Thursday, April 1, 2010

Use an Importance - Performance Matrix to Get Marketing and Sales Talking

In my last post, I discussed the importance of building a collaborative relationship between marketing and sales.  The first step toward achieving this objective is to establish where your marketing/sales relationship is today, and one useful tool for describing the "current state" of the relationship is an Importance - Performance Matrix like the one shown below.

This matrix is used to capture the opinions of individual marketers and sales personnel about specific marketing and sales activities.  Each activity is evaluated along two dimensions - the importance of the activity and how well the company (marketing and/or sales) is performing the activity.

The vertical axis of the matrix is used to describe the importance of the activity.  Less important activities are placed in the lower portion of the matrix, while more important activities are placed in the upper portion.  The horizontal axis of the matrix is used to describe how well the company is performing the activity.  Activities that the company performs poorly are placed in the left side of the matrix, while activities that the company excels at performing are placed in the right side.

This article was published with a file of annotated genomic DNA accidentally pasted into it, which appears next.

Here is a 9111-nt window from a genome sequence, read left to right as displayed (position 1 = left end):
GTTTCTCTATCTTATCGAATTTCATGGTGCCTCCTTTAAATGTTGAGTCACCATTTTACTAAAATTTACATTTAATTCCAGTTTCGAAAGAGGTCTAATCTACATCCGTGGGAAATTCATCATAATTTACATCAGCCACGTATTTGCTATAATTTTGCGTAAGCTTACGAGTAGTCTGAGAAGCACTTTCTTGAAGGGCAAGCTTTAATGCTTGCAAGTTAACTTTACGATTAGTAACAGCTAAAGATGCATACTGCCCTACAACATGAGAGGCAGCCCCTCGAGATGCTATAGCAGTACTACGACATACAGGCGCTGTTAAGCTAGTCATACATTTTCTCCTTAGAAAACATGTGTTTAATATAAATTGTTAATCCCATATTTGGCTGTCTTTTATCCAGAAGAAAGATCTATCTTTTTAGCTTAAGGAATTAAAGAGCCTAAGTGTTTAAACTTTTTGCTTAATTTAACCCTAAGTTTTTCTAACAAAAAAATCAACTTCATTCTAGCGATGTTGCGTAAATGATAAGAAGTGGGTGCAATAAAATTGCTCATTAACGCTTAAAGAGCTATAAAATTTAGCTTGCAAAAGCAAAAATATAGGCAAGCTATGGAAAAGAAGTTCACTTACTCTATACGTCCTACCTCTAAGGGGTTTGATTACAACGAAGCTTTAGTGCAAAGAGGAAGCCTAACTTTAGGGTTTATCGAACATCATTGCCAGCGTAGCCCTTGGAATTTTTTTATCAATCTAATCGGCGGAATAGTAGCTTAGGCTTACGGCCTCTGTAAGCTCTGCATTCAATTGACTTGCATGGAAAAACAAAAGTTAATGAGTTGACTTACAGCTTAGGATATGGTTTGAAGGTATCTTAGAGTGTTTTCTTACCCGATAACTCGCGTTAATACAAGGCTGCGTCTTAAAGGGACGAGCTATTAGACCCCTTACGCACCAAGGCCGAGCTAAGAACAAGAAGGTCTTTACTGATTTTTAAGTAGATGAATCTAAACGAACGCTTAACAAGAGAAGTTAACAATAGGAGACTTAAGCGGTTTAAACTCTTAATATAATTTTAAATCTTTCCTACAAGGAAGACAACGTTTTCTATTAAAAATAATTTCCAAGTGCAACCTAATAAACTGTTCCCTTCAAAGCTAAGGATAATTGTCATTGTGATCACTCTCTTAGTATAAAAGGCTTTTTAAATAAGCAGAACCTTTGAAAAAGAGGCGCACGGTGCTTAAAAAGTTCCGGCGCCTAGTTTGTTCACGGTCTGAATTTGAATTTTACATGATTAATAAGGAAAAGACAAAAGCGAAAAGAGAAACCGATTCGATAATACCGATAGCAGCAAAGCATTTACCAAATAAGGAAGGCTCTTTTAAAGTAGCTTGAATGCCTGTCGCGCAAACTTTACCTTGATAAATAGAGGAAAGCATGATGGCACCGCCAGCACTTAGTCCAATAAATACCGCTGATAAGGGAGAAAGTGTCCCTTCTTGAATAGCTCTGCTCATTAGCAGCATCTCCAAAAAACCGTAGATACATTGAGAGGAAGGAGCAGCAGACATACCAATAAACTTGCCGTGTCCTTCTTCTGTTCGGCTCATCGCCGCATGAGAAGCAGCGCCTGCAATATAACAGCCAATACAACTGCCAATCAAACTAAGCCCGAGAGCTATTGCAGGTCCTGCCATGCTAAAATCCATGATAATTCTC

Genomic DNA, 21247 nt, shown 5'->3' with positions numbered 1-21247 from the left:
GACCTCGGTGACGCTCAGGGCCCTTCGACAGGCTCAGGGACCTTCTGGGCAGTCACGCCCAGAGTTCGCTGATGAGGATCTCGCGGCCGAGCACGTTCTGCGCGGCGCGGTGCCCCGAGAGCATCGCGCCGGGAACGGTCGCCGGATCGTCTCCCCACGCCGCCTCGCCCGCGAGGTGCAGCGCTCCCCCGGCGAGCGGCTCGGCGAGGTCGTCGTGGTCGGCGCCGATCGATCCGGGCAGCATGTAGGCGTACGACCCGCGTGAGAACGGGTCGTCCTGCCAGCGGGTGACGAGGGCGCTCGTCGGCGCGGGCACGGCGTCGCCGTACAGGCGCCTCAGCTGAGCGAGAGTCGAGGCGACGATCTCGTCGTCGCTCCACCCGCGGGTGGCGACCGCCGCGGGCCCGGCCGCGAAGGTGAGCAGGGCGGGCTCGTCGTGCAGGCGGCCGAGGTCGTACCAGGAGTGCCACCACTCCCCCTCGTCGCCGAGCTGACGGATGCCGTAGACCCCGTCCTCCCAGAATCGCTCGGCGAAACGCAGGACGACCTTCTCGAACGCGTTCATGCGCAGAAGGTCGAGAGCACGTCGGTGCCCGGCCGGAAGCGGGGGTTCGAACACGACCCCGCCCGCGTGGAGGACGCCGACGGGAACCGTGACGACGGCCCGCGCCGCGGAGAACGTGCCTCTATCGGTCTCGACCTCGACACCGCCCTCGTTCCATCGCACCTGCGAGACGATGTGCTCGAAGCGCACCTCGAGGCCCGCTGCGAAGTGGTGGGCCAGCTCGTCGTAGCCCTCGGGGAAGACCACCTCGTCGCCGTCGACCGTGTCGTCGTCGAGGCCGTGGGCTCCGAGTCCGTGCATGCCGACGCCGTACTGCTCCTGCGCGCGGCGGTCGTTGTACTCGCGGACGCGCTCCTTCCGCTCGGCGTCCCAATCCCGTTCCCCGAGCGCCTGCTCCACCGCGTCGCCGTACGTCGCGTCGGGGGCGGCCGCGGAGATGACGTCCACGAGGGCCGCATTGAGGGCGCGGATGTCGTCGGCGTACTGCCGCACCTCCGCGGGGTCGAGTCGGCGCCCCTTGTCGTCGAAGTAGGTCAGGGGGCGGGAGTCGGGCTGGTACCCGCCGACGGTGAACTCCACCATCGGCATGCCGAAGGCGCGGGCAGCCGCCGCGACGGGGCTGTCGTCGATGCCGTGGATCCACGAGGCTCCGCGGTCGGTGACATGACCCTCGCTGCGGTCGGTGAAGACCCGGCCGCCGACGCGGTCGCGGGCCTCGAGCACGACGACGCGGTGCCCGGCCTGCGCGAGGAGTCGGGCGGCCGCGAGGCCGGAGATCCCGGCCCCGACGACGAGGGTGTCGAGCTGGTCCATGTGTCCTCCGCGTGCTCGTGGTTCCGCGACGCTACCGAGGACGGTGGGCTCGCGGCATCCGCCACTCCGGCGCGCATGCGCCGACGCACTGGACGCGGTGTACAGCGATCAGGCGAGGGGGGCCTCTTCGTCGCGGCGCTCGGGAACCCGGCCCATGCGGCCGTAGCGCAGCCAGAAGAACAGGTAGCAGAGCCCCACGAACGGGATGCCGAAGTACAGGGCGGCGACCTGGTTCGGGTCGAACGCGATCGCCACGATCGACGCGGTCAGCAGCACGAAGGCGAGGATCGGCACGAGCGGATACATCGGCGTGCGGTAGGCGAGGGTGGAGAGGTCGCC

An Importance - Performance Matrix will often reveal wide gaps in the views of marketing and sales personnel and point to the issues you need to focus on in order to improve the marketing/sales relationship.

To illustrate the kind of information that an Importance - Performance Matrix can reveal, I'll use a highly simplified example.  Suppose that we want to capture the opinions of marketing and sales personnel regarding the quality of leads provided by marketing to sales.  Also suppose that our company has four marketers and ten salespeople.  All fourteen people would complete a matrix, and then we would combine the responses in a single matrix.  Individual responses are not personally identified, but we do identify which responses come from sales and which come from marketing.

The results of this hypothetical example are shown below.  As you can see, both marketing and sales personnel view generating quality leads as important, but they differ significantly about how well marketing is performing this activity.

An Importance - Performance Matrix won't tell you how to resolve conflicts between marketing and sales, but it can identify the issues you need to address.

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